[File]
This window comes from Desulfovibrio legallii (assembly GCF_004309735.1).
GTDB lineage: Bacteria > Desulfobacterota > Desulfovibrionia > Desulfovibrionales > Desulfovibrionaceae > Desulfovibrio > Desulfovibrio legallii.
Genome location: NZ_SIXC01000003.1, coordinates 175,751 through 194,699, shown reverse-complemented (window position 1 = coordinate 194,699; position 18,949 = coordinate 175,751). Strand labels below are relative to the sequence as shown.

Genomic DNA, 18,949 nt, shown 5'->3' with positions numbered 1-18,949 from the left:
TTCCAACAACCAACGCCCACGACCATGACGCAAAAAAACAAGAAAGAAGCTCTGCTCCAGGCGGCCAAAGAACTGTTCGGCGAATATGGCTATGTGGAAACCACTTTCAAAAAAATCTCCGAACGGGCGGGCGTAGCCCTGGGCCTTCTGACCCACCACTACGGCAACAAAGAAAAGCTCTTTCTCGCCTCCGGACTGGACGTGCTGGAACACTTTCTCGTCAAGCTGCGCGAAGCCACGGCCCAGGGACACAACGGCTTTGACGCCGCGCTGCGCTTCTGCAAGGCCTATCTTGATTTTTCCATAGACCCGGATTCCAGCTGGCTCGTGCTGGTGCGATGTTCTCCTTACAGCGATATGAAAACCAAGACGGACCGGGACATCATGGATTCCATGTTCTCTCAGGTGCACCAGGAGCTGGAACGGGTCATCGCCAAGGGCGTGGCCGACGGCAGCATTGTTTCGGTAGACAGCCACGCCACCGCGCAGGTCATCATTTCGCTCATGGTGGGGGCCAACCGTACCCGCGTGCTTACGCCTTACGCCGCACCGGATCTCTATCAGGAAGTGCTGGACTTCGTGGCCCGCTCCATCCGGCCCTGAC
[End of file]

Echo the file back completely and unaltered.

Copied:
This window comes from Desulfovibrio legallii (assembly GCF_004309735.1).
GTDB lineage: Bacteria > Desulfobacterota > Desulfovibrionia > Desulfovibrionales > Desulfovibrionaceae > Desulfovibrio > Desulfovibrio legallii.
Genome location: NZ_SIXC01000003.1, coordinates 175,751 through 194,699, shown reverse-complemented (window position 1 = coordinate 194,699; position 18,949 = coordinate 175,751). Strand labels below are relative to the sequence as shown.

Genomic DNA, 18,949 nt, shown 5'->3' with positions numbered 1-18,949 from the left:
TTCCAACAACCAACGCCCACGACCATGACGCAAAAAAACAAGAAAGAAGCTCTGCTCCAGGCGGCCAAAGAACTGTTCGGCGAATATGGCTATGTGGAAACCACTTTCAAAAAAATCTCCGAACGGGCGGGCGTAGCCCTGGGCCTTCTGACCCACCACTACGGCAACAAAGAAAAGCTCTTTCTCGCCTCCGGACTGGACGTGCTGGAACACTTTCTCGTCAAGCTGCGCGAAGCCACGGCCCAGGGACACAACGGCTTTGACGCCGCGCTGCGCTTCTGCAAGGCCTATCTTGATTTTTCCATAGACCCGGATTCCAGCTGGCTCGTGCTGGTGCGATGTTCTCCTTACAGCGATATGAAAACCAAGACGGACCGGGACATCATGGATTCCATGTTCTCTCAGGTGCACCAGGAGCTGGAACGGGTCATCGCCAAGGGCGTGGCCGACGGCAGCATTGTTTCGGTAGACAGCCACGCCACCGCGCAGGTCATCATTTCGCTCATGGTGGGGGCCAACCGTACCCGCGTGCTTACGCCTTACGCCGCACCGGATCTCTATCAGGAAGTGCTGGACTTCGTGGCCCGCTCCATCCGGCCCTGAC